A credit report includes information on the credit rating of individuals or companies. Professional agencies, such as infoscore Consumer Data GmbH, collect this information and combine it into a comprehensive credit report. If there is a justified interest, the credit report about a consumer is forwarded to partner companies. The credit report is designed to help companies reduce their business risks by enabling them to assess their customers' credit rating before any transaction is concluded with them. Based on the credit report, companies can decide whether, and under which conditions, they want to conclude a transaction.
By its nature, a credit transaction involves risk. And it is not only banks that are involved in credit transactions. In addition to normal bank loans, all other transactions in which one partner provides a service in advance are also classified as credit transactions. For example, if a company delivers goods or provides services on account and the goods/services are only paid afterwards, this process is also classified as a credit transaction, since the customer might fail to make payment after the service has been performed. Mail-order companies usually hedge against this risk by obtaining a credit report. By providing their information service, the credit agencies fulfil an important function within the economy and contribute to price stability and security. Moreover, depending on the type of inquiry, credit agencies also forward suitably detailed credit reports.
The data used by a credit agency for their credit report differ from service provider to service provider. In addition to general data, such as name, address and date of birth, the agencies collect information regarding credit rating. To this end, they use various publicly accessible sources. Next to information from affiliated companies, this involves e.g. the debtors' lists kept by local courts. Principally, data regarding negative - i.e. non-compliant-payment - history from convenience goods purchases (such as banking or mail-order businesses) are compiled.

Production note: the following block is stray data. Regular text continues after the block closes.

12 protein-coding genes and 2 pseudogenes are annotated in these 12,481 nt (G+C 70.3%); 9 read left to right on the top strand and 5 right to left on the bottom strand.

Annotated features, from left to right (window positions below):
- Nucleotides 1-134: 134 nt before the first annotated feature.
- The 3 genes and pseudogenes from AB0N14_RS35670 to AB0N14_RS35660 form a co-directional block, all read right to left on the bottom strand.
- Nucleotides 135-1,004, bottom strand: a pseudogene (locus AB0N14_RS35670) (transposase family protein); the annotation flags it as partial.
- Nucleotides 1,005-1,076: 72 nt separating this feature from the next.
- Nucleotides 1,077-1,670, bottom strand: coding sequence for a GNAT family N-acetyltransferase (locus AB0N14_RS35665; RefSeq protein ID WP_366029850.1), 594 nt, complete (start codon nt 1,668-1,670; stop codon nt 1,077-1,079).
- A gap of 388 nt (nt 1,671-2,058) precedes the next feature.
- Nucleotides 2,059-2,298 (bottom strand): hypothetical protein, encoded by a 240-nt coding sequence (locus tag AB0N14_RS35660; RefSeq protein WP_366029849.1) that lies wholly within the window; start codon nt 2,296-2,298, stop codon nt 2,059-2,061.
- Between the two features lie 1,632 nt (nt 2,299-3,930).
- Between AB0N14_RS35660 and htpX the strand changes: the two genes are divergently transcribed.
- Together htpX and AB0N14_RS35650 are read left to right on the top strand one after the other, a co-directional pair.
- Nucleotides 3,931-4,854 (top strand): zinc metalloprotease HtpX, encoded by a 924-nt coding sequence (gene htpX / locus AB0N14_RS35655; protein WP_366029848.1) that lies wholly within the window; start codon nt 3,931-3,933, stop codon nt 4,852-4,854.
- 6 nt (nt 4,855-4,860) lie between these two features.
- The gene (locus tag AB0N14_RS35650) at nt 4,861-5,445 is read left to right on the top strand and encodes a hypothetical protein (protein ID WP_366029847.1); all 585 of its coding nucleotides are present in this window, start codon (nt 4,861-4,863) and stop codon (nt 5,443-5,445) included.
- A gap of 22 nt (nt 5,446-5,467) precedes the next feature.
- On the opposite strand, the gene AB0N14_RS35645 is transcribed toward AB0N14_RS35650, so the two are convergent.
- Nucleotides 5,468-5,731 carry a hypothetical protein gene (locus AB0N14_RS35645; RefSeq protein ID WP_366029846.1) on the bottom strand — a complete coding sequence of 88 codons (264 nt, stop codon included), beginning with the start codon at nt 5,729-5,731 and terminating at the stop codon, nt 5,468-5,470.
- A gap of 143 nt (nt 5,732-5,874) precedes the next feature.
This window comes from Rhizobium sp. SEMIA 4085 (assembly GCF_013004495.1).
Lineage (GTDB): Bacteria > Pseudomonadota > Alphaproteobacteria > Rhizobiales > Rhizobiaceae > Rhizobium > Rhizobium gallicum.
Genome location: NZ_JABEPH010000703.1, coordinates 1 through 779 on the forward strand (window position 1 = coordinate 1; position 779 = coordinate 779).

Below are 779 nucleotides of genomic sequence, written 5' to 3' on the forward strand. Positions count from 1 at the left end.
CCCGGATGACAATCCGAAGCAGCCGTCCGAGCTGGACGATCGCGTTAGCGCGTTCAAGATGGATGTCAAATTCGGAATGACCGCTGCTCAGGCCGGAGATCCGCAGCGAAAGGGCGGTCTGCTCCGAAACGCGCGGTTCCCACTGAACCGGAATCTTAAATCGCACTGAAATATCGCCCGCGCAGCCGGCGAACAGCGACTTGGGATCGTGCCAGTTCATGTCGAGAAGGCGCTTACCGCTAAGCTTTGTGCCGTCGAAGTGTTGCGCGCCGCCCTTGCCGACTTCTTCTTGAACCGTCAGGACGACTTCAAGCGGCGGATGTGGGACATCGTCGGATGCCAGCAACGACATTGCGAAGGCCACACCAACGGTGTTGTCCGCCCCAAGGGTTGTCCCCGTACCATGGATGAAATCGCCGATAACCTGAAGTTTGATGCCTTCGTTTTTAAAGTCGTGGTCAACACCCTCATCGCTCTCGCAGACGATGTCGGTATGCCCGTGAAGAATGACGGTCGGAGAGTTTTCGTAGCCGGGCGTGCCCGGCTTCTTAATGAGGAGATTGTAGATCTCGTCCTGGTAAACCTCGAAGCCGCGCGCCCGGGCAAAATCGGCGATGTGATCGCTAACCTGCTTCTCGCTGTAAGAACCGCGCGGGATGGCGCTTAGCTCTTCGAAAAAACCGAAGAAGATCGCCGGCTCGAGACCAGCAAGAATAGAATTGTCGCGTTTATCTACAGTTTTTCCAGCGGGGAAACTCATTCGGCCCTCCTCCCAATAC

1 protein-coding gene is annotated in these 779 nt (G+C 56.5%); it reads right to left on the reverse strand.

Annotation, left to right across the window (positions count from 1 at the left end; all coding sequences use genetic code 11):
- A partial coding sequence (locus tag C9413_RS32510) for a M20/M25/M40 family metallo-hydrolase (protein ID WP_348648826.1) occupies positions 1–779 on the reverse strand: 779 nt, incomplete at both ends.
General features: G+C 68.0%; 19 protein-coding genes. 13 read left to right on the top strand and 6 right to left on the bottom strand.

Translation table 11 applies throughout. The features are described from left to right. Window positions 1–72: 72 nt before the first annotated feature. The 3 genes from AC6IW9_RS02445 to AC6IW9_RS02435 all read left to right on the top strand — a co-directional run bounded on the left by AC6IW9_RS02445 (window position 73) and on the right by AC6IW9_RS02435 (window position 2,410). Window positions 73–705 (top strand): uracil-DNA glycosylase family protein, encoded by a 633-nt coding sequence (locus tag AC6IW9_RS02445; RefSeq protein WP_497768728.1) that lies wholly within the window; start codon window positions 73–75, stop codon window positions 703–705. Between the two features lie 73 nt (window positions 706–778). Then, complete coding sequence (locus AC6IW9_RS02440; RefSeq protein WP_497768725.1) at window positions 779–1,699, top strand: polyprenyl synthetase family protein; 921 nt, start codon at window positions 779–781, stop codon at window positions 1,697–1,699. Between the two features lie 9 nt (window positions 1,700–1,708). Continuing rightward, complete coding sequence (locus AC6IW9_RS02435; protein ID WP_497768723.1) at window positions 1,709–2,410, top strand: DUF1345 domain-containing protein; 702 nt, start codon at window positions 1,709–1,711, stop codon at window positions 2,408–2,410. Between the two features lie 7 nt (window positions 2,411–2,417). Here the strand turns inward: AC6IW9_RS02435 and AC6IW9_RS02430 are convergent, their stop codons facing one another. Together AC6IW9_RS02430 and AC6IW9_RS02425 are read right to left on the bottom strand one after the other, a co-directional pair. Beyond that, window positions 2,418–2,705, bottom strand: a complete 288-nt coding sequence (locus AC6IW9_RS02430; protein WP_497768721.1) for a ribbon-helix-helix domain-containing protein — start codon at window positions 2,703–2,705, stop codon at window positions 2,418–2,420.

Justified interest is a term which plays a role in various fields of German legislation. The provision under section 29 of the German Federal Data Protection Act applies to credit reports. This is intended to prevent unauthorised parties from accessing consumer data. Under this provision, credit agencies may only forward personal data to their customers if these have a justified interest they can credibly demonstrate. For example, an order on account via an Internet platform can form the basis for a justified interest in a credit report. The consumer has initiated a specific transaction with his/her order under which the company has to deliver before payment, i.e. it has to accept a certain level of risk. This situation counts among those justifying an interest in the consumer's payment history, i.e. in a credit report.
Many consumers are interested in finding out what data about them are forwarded by credit agencies, such as infoscore Consumer Data GmbH, in the framework of a credit report. Therefore, infoscore Consumer Data GmbH offers consumers the option of obtaining a self-report regarding the information stored about them. In this context, the enquirer can also find out which credit report - e.g. which specific score - was forwarded to a company regarding him/her. One self-report per year is free.
If you wish to know what your personal credit report is, you have to request one in writing. For reasons of data protection, phone information as to the credit report is not possible. An enquiry via e-mail is also not sufficiently secure. Your request should include your full name, including name at birth, date of birth and the current address. Moreover, the scope of the self-report is expanded if you also include all addresses under which you were registered in the past five years. A copy of the ID card is only required if the identity of the enquirer cannot be established with absolute certainty otherwise.